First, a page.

finding harassment based on victim affidavit describing how counsel harassed her by contacting her several times via telephone and in person after she told him she didn't want to speak with him, while rejecting separate harassment finding that lacked any personal testimony to this effect by witness in questionSummary of this case from United States v. Wilkins
Employees brought action under District of Columbia Human Rights Act. Employer removed to federal court. Employees moved for discovery sanctions. The District Court, 151 F.R.D. 179, entered default judgment. On motion for reconsideration the District Court, Lamberth, J., held that: (1) finding that employer had altered memorandum to remove a plaintiff's name and retaliated against plaintiffs for attending meeting of minority employees would be withdrawn; (2) finding that attorneys for employer had harassed secretary who had typed memorandum in question, drafted a false declaration for employer's witness who had attended meeting, and attempted to suppress evidence, would be withdrawn; (3) earlier findings would be clarified to exonerate certain named defendants from wrongdoing; and (4) default judgment would be confirmed.
Motion for reconsideration granted in part, denied in part.
Nkechi Taifa, Washington, DC, Mark Lane, Member of the Bar of the State of New York, Washington, DC, for plaintiff.
Robert B. McCaw, Stephen H. Sachs, John H. Pickering, Wilmer, Cutler & Pickering, Washington, DC, William H. Jeffress, Jr., Randall J. Turk, Miller, Cassidy, Larroca & Lewin, Washington, DC, for defendant American Broadcasting Companies, Inc.
Kevin Baine, Robert B. Barnett, Thomas F. Urban, II, Williams & Connolly, Washington, DC, for defendants Watson & Dyball.
LAMBERTH, District Judge.
This case comes before the court on a myriad of motions, all related to the Memorandum Opinion (including Findings of Fact and Conclusions of Law) and Order this court issued in this case on April 15, 1992, 151 F.R.D. 179. In its Opinion and its Order, this court sanctioned defendants and their counsel for misconduct and entered a default judgment against defendants. Defendants have moved for this court to reconsider that Opinion and Order. Plaintiffs have submitted their proposed order of relief, and defendants have moved for discovery regarding that proposal. All motions have been briefed and are now ripe for resolution. The court grants in part and denies in part ABC's motion for reconsideration and grants in its entirety defendants Watson and Dyball's motion for reconsideration. The court also grants ABC's motion for discovery regarding plaintiffs' proposed order of relief, and holds plaintiffs' proposed order in abeyance pending completion of that discovery.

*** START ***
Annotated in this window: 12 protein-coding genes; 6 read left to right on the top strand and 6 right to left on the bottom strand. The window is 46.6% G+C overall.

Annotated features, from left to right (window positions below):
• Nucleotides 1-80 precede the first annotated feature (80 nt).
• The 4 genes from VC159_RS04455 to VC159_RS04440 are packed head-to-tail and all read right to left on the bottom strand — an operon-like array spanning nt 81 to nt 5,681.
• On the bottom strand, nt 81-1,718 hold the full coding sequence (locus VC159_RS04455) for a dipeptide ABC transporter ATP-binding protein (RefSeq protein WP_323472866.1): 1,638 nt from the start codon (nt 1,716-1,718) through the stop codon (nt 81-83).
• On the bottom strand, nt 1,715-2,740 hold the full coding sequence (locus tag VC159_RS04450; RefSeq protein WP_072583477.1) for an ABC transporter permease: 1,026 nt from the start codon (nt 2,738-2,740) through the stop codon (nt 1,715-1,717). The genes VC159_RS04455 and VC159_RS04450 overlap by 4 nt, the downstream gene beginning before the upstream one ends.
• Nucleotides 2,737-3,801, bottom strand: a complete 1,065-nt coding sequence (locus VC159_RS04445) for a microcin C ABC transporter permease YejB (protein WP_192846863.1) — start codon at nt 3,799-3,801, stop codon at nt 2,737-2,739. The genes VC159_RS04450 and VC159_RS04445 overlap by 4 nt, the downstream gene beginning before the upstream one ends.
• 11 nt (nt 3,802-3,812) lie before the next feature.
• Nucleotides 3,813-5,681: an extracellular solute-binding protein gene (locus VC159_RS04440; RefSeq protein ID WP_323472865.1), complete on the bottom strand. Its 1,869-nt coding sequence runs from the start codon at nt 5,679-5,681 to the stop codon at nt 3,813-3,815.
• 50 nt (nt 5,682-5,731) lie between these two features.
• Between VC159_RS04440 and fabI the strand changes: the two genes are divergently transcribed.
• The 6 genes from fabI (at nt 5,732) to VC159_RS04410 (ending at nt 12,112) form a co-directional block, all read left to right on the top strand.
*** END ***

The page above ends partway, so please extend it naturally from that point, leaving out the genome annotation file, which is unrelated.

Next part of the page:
The plaintiffs in this action are Michele Shepherd and LaRue Graves. They brought this action in the Superior Court of the District of Columbia on January 31, 1986 seeking injunctive relief and compensatory and punitive damages under the District of Columbia Human Rights Act, D.C.Code Ann. § 1-2501 et seq. They brought suit against ABC (their employer), George Watson (the Washington Bureau chief), and Kenneth Dyball (their supervisor). Defendants subsequently removed the action to this court on April 8, 1988.
The Court uses the term " ABC" collectively to refer both to defendant American Broadcasting Companies, Inc. and defendant Capital Cities/ABC, Inc.
Plaintiffs allege that defendants engaged in various discriminatory practices in connection with plaintiffs' employment as the only two Black graphic artists in the Graphics Department of ABC News' Washington Bureau, and that defendants retaliated against plaintiffs for their participation in protected activities. The protected activity at the heart of this court's April 15 Opinion was plaintiffs' attendance at a minority employees meeting held at the ABC News Washington Bureau on October 9, 1985.
The court scheduled this case for a pretrial conference on July 24, 1989. On that date, plaintiffs filed for a temporary restraining order to prevent defendants and their counsel from altering and destroying documents and for an order to show cause why defendants and their counsel should not be held in contempt of court. Plaintiffs so moved because of information they received from a former ABC employee, Marilyn Powell, who had worked in the Washington Bureau's personnel office while the events giving rise to plaintiffs' complaint occurred. Plaintiff Graves ran into Ms. Powell at a concert, and Ms. Powell, upon learning of the upcoming trial, stated that plaintiffs' counsel could contact her if plaintiffs or their counsel thought she could be of any help. Plaintiffs' counsel contacted Ms. Powell and learned from her information that conflicted with defense counsel's representations regarding a particular document and related events. Based on their perception that defendants and/or their counsel had altered the relevant document, plaintiffs moved for a temporary restraining order and a show cause order.